The International Bridge at Sault Ste. Marie. Canada's Governor General David Johnston grew up in Sault Ste. Marie, Ontario, the product of an "international marriage" between his Canadian dad and American mom, who themselves were raised on either side of this bridge. (PHOTO: Emily Bell, Flickr CC)

Thanks to a strange set of circumstances involving Twitter and a longstanding history of witty repartee with the Canadian Consulate's digital team, I was granted the chance to interview His Excellency, the Right Honourable David Johnston, Governor General of Canada, on Thursday, April 23.

The Governor General, constitutional head of the Canadian government as representative of the Queen, performs a series of diplomatic, ceremonial and cultural job duties. That's why, starting Sunday, April 26, he started a four-day tour of the Great Lakes region of the United States. I spoke to him before his trip began for a lovely chat about his childhood in the hockey-and-steel town of Sault Ste. Marie, Ontario, and the purpose of his trip to Minneapolis, St. Paul, Chicago and Detroit.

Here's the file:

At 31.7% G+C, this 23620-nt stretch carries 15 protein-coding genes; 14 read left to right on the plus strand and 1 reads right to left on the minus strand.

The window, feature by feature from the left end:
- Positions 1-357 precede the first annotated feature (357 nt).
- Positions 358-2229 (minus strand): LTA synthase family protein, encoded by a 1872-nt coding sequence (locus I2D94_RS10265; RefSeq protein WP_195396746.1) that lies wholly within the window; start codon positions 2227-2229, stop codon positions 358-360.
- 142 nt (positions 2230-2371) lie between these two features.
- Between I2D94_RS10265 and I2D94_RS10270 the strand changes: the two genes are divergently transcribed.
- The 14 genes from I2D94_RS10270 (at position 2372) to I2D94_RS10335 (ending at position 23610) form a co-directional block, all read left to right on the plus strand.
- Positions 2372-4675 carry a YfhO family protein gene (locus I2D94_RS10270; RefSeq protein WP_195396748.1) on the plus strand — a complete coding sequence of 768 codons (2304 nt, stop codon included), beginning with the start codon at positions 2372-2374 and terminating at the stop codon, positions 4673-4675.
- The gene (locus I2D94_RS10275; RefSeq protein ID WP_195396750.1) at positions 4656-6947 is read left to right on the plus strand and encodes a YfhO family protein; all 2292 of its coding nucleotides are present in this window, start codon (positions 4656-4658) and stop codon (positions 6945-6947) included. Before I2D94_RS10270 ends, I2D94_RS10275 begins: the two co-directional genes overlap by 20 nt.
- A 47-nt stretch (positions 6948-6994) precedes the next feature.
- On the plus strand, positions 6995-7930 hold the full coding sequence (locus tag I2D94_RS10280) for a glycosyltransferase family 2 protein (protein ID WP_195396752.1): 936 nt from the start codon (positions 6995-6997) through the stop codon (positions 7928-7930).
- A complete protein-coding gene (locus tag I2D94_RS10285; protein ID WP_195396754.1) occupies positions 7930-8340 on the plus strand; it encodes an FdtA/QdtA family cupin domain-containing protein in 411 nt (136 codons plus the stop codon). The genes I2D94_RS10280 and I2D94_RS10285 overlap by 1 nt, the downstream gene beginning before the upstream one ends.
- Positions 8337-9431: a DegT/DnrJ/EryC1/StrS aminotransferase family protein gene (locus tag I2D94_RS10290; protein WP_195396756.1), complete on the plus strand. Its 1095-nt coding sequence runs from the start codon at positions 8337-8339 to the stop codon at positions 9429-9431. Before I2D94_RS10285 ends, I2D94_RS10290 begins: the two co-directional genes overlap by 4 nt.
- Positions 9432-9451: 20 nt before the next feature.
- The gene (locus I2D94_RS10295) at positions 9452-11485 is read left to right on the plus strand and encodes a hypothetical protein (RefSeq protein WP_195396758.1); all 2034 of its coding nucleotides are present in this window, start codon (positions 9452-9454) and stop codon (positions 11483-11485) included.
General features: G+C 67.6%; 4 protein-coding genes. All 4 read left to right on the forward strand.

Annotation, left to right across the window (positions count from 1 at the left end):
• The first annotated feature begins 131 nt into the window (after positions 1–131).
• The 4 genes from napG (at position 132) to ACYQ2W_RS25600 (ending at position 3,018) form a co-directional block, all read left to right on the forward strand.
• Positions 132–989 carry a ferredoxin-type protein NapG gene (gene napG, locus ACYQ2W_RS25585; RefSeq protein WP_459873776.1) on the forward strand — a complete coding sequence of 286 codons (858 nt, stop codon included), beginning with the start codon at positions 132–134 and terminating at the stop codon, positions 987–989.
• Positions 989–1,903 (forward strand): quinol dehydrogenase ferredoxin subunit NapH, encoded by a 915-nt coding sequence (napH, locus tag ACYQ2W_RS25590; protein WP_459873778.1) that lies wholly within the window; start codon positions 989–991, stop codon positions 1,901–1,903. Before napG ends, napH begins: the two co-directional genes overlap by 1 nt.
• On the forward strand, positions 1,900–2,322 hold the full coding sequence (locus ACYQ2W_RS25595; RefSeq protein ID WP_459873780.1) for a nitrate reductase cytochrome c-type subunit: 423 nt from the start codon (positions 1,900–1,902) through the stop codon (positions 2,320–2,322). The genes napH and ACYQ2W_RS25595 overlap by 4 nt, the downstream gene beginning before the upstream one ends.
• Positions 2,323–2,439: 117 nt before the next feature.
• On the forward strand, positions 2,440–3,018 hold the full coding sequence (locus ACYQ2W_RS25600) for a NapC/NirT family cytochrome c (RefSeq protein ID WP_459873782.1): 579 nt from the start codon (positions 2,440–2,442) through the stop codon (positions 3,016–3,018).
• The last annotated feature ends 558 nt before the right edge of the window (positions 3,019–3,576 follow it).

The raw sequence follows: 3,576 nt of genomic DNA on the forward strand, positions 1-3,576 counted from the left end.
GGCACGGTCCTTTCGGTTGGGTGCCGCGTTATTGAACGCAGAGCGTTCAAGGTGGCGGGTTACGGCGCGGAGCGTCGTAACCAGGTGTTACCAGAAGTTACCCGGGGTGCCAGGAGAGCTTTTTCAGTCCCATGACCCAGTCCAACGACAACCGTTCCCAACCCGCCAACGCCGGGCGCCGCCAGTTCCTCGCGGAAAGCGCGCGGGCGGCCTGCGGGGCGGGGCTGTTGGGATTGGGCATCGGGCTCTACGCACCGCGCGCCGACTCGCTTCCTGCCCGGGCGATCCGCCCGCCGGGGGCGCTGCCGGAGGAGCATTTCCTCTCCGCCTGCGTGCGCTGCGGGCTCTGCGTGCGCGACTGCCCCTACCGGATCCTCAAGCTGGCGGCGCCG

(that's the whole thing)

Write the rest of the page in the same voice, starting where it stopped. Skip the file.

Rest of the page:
Johnston was a three-sport athlete at Sault Ste. Marie, playing hockey with Hall of Famers Lou Nanne, Phil and Tony Esposito and going on to become a two-time All American captain of the Harvard University hockey team. He would become a lawyer and respected law professor before Queen Elizabeth II granted him his current title in 2010.

The Governor General participates in a Canada-U.S. Forum Monday in Minneapolis before giving the keynote address at the Great Lakes Economic Forum Tuesday in Chicago, and then concluding his trip in Detroit later this week.

My interview with Johnston was broadcast as part of the Saturday, April 25 "Give and Take" program and again Monday morning on Northern Community Radio You can listen to the interview now at my blog

Some highlights from the interview with Governor General Johnston:

On his offices apolitical role

"It's delightful in the sense that as I visit communities and other nations that I'm not negotiating difficult matters or tensions but attempting to strengthen the people-to-people relationships and say, you know, when people get to know one another better and build on what they have in common, good things happen."

Our nations' special relationship